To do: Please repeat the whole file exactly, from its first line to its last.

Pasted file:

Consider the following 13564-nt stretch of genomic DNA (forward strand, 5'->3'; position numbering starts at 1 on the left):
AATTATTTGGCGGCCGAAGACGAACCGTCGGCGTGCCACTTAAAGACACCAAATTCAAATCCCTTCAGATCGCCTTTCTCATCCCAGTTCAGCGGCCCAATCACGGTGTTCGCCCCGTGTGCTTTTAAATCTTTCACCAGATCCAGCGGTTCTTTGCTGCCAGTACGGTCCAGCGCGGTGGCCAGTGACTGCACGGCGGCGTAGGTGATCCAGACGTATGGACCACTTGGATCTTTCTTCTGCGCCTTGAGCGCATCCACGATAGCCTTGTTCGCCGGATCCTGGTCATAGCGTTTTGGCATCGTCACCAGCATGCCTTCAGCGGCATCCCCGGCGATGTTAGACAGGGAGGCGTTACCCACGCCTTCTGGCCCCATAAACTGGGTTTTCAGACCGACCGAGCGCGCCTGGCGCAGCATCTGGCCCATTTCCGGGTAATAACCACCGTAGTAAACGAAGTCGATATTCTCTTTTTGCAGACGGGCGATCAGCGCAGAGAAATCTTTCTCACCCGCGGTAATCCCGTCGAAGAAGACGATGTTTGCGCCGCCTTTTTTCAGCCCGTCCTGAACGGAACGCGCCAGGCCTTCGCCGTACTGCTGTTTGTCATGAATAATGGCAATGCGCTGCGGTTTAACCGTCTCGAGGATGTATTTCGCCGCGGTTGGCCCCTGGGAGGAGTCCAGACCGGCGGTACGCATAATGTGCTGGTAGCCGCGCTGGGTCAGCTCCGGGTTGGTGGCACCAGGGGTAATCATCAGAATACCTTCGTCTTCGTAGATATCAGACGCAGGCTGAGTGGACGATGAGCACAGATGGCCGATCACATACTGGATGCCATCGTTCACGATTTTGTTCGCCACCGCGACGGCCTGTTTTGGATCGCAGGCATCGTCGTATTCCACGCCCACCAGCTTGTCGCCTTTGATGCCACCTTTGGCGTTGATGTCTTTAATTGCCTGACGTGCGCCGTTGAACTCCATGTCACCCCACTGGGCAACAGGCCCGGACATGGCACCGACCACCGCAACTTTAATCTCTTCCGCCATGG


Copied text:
Consider the following 13564-nt stretch of genomic DNA (forward strand, 5'->3'; position numbering starts at 1 on the left):
AATTATTTGGCGGCCGAAGACGAACCGTCGGCGTGCCACTTAAAGACACCAAATTCAAATCCCTTCAGATCGCCTTTCTCATCCCAGTTCAGCGGCCCAATCACGGTGTTCGCCCCGTGTGCTTTTAAATCTTTCACCAGATCCAGCGGTTCTTTGCTGCCAGTACGGTCCAGCGCGGTGGCCAGTGACTGCACGGCGGCGTAGGTGATCCAGACGTATGGACCACTTGGATCTTTCTTCTGCGCCTTGAGCGCATCCACGATAGCCTTGTTCGCCGGATCCTGGTCATAGCGTTTTGGCATCGTCACCAGCATGCCTTCAGCGGCATCCCCGGCGATGTTAGACAGGGAGGCGTTACCCACGCCTTCTGGCCCCATAAACTGGGTTTTCAGACCGACCGAGCGCGCCTGGCGCAGCATCTGGCCCATTTCCGGGTAATAACCACCGTAGTAAACGAAGTCGATATTCTCTTTTTGCAGACGGGCGATCAGCGCAGAGAAATCTTTCTCACCCGCGGTAATCCCGTCGAAGAAGACGATGTTTGCGCCGCCTTTTTTCAGCCCGTCCTGAACGGAACGCGCCAGGCCTTCGCCGTACTGCTGTTTGTCATGAATAATGGCAATGCGCTGCGGTTTAACCGTCTCGAGGATGTATTTCGCCGCGGTTGGCCCCTGGGAGGAGTCCAGACCGGCGGTACGCATAATGTGCTGGTAGCCGCGCTGGGTCAGCTCCGGGTTGGTGGCACCAGGGGTAATCATCAGAATACCTTCGTCTTCGTAGATATCAGACGCAGGCTGAGTGGACGATGAGCACAGATGGCCGATCACATACTGGATGCCATCGTTCACGATTTTGTTCGCCACCGCGACGGCCTGTTTTGGATCGCAGGCATCGTCGTATTCCACGCCCACCAGCTTGTCGCCTTTGATGCCACCTTTGGCGTTGATGTCTTTAATTGCCTGACGTGCGCCGTTGAACTCCATGTCACCCCACTGGGCAACAGGCCCGGACATGGCACCGACCACCGCAACTTTAATCTCTTCCGCCATGG